Consumers seeking to comply with the individual mandate will see premiums increase on some plans from large insurers by as much as 30 percent in Oregon, 32 percent in New Mexico, 38 percent in Pennsylvania, and 65 percent in Georgia.

Thus far, insurers still claim to have confidence in the ACA model – at least, those who have not pulled out of their markets altogether. However, massive annual premium increases four years into the program demonstrate the instability and unpredictability of the Obamacare model, and a new study from Mercatus explains why.

Related: Obamacare: Costs Go Up, Insurers Drop Out and Consumers Get Screwed

The claims costs for qualified health plans (QHPs) within the Obamacare markets far outstripped those from non-QHP individual plan customers grandfathered on their existing plans – by 93 percent. They also outstripped costs in group QHP plans by 24 percent. In order to break even without reinsurance subsidies (separate from the risk-corridor indemnification funds), premiums would need to have been 31 percent higher on average for individual QHPs.

The main problem was that younger and healthier people opted out of the markets, skewing the risk pools toward consumers with much higher utilization rates – as Obamacare opponents predicted all along. With another round of sky-high premium increases coming, that problem will only get worse, the study predicts.

“[H]igher premiums will further reduce the attractiveness of individual QHPs to younger and healthier enrollees, resulting in a market that will appeal primarily to lower-income individuals who receive large subsidies and to people with expensive health conditions,” it concludes. “To avoid such an outcome, it is increasingly likely that the individual insurance market changes made by the ACA will have to be revised or reversed.”

Related: It’s Time to Blame Obamacare for Losing So Many Full-Time Jobs

Galen Institute senior fellow Doug Badger, one of the study’s co-authors, wonders how long insurers will continue to publicly support Obamacare. In an interview with me this week, Badger noted how critical that political cover is for the White House, but predicted it won’t last – because the system itself is unsustainable, and no one knows this more than the insurers themselves, even if they remain reluctant to voice that conclusion. Until they speak up, however, the Obama administration can keep up their happy talk while insurers quietly exit these markets, an act that should be speaking volumes all on its own.

Even the Kaiser Foundation, which has supported Obamacare, has admitted that the flood of red ink has become a major issue. “I don’t know if we’re at a point where it’s completely worrisome,” spokesperson Cynthia Cox told NPR, “but I think it does raise some red flags in pointing out that insurance companies need to be able to make a profit or at least cover their costs.”

Red flags have flown all over the Obamacare model for six years. Instead of suing the federal government for losses created by a system for which they bear more than a little responsibility, insurers should finally admit out loud that the ACA is anythingbut affordable – not for insurers, and certainly not for consumers or taxpayers. When that finally happens, we can then start working on a viable solution based on reality rather than fealty to a failed central-planning policy.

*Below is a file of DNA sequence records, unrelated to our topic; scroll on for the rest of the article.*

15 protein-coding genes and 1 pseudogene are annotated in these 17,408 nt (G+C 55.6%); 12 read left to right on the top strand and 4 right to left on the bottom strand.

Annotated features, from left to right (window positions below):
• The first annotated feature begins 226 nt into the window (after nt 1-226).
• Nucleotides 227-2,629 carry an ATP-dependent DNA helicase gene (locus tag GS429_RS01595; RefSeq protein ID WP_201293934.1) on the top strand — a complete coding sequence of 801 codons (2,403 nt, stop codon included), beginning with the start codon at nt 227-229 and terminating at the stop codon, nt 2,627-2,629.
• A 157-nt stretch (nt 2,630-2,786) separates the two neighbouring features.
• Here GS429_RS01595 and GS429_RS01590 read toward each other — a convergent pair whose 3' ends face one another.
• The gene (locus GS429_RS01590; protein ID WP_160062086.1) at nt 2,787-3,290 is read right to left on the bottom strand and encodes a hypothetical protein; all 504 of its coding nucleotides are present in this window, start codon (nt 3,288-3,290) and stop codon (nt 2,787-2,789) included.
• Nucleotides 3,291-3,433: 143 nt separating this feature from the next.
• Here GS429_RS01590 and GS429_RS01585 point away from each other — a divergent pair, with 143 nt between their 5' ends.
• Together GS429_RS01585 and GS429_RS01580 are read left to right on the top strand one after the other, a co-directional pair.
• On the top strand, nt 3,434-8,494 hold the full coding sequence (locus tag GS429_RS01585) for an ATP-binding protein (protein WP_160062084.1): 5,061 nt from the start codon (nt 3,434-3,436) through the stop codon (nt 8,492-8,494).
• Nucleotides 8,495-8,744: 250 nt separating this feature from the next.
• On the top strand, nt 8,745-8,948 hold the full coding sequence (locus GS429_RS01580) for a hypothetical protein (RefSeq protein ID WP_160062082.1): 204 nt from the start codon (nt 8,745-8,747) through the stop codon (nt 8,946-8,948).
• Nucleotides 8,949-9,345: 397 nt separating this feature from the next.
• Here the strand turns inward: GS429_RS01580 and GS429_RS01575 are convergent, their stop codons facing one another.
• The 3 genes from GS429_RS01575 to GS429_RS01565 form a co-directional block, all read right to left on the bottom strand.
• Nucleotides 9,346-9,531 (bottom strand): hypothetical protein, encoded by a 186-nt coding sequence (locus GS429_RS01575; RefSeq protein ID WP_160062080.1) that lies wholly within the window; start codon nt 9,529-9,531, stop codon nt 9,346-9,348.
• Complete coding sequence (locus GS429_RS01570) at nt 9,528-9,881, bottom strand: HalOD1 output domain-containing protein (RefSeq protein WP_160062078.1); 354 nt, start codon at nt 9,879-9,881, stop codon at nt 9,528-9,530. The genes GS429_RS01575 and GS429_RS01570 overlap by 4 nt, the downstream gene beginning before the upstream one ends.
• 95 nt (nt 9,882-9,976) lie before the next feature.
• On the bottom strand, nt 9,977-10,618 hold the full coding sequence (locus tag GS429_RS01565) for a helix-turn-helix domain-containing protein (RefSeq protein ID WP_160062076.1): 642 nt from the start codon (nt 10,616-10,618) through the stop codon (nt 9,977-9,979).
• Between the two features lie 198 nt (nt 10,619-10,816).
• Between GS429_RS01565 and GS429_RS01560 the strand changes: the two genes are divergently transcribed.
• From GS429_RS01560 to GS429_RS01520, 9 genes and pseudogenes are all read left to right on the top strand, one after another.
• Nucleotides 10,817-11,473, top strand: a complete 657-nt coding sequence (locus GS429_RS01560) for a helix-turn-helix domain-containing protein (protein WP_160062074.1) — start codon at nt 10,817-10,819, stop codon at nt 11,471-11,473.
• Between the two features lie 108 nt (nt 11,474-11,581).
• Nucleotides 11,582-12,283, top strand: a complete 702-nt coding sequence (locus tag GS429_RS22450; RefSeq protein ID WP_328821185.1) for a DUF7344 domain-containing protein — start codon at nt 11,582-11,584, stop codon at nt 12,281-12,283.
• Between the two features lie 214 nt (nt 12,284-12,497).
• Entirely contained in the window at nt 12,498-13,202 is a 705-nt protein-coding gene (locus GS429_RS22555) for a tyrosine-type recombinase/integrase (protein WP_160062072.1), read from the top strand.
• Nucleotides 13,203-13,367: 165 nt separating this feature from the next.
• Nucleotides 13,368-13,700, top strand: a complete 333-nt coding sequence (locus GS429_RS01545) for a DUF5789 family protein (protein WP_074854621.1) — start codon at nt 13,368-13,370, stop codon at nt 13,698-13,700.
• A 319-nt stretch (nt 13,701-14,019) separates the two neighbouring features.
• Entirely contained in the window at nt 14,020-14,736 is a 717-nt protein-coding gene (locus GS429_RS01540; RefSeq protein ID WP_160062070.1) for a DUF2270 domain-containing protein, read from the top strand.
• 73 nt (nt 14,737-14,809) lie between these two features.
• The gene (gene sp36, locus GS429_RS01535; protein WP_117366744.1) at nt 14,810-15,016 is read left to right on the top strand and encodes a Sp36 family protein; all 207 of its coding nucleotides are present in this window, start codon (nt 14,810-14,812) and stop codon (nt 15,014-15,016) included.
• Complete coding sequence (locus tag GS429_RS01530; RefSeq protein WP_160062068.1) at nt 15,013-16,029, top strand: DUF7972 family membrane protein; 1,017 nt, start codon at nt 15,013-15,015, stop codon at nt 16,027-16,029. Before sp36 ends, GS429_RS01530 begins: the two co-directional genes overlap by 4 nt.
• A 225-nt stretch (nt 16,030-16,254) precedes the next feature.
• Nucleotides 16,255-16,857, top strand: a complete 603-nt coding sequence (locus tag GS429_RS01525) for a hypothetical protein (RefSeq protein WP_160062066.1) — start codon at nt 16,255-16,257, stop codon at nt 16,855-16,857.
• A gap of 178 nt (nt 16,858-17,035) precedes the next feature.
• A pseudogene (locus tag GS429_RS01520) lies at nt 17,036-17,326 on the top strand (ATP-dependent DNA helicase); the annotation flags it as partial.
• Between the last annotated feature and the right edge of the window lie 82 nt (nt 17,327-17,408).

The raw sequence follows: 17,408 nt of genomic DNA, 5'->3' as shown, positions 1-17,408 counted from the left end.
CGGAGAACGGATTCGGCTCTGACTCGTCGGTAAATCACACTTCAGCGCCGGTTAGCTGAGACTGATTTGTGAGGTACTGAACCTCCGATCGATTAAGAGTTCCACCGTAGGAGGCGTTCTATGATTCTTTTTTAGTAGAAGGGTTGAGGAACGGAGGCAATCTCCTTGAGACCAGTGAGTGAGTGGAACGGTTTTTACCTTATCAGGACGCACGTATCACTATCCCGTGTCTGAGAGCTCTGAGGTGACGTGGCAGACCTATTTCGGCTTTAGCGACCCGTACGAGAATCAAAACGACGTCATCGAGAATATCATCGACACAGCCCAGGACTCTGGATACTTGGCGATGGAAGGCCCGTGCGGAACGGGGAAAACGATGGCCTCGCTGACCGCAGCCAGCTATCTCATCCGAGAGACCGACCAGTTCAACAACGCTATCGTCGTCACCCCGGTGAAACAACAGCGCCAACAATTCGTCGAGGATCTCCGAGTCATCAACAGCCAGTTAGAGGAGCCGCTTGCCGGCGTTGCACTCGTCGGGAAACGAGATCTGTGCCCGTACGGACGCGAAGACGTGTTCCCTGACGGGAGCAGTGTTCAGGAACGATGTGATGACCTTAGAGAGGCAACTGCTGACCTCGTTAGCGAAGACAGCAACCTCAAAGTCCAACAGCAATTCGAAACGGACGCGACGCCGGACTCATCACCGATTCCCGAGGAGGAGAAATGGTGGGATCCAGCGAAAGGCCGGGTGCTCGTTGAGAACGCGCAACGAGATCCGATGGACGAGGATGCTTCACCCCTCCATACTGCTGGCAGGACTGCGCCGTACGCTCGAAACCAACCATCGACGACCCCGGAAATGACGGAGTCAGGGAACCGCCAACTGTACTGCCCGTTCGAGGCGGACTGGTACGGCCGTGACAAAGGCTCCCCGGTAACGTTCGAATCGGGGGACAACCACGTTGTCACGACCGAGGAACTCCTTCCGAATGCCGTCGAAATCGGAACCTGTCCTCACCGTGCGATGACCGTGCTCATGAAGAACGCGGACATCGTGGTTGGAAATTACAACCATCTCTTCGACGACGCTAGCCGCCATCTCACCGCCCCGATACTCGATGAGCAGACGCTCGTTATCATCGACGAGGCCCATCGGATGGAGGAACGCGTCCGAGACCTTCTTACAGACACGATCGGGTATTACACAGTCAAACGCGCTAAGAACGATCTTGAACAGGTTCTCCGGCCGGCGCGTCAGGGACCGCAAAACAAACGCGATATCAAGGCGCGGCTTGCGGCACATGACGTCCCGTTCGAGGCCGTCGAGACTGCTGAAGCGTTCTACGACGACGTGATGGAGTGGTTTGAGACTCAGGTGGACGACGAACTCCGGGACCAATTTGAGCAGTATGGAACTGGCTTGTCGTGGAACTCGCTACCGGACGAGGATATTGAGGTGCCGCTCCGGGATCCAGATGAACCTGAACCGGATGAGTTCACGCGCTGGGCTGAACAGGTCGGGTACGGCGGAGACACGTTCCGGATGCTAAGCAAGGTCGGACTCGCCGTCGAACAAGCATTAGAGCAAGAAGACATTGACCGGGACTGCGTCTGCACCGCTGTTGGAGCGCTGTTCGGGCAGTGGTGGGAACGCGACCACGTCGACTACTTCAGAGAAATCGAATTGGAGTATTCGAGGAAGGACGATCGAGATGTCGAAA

WATCH: Debunking the Myth of ‘Democratic’ Socialism

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UPDATE 06/08/2016: I’ve received thousands of emails about the situation below. The following video was entirely removed from Youtube based on a BS “copyright” claim from an angry liberal at Mashable who didn’t like the fact that he was roundly criticized. My personal youtube account was punished with a manual copyright strike, and business privileges like live-streaming were removed from my account which had always been in good standing. It required a lawyer, a counter-claim and a whoooole lot of truth-telling, but the BS was dismissed and the video has now officially been reinstated. It’s horrible that this is such a common tactic from the left, and it’s horrible that mere truth-telling has to be defended, but we did, and we won. Thanks for the support!

Here’s how you know people generally disfavor socialism. Proponents of socialism take a parent to child approach by wrapping a distasteful thing (socialism) inside something seen as more palatable (democracy). Voila, cheese covered broccoli. Except Democratic Socialism is still socialism, with all the trappings and pitfalls of a miserable population, a crap economy, and a huge gap between rich and poor. Also, spoiler alert: the USA is a REPUBLIC. Stop saying we’re a democracy already. I explain in detail below.

Democratic socialism, nationalistic socialism, or just socialism-socialism eventually lead to one thing: misery. Here, I’ll put it in simpler terms for you…

Word+Socialism= Socialism.

More math for you….

Socialism + Anything = Bad idea that’s never worked, will never work, can never work. So stop it.

Socialism seeks to make everyone equally poor, equally dependent, equally terrible. Because success isn’t fair. Rich isn’t fair. Well, except for those cronies up at the top who fooled you into buying their ketchup covered broccoli and telling you it was nutrition.

jeremy clarkson

Yet here we are. We have an openly socialist running for president. Face the facts here. Bernie Sanders rhetoric (nay, most of the Democrat Party) is indistinguishable from Lenin. Socialism is a bad idea. It’s made for the lazy who just would rather not work, but thanks. It’s made for whiners. It’s made for fools. Just don’t be one, you’re going to make the rest of us pay for it. And not just in a metaphorical sense…

Read more: http://louderwithcrowder.com/watch-debunking-the-myth-of-democratic-socialism/#ixzz4B0Uwhp96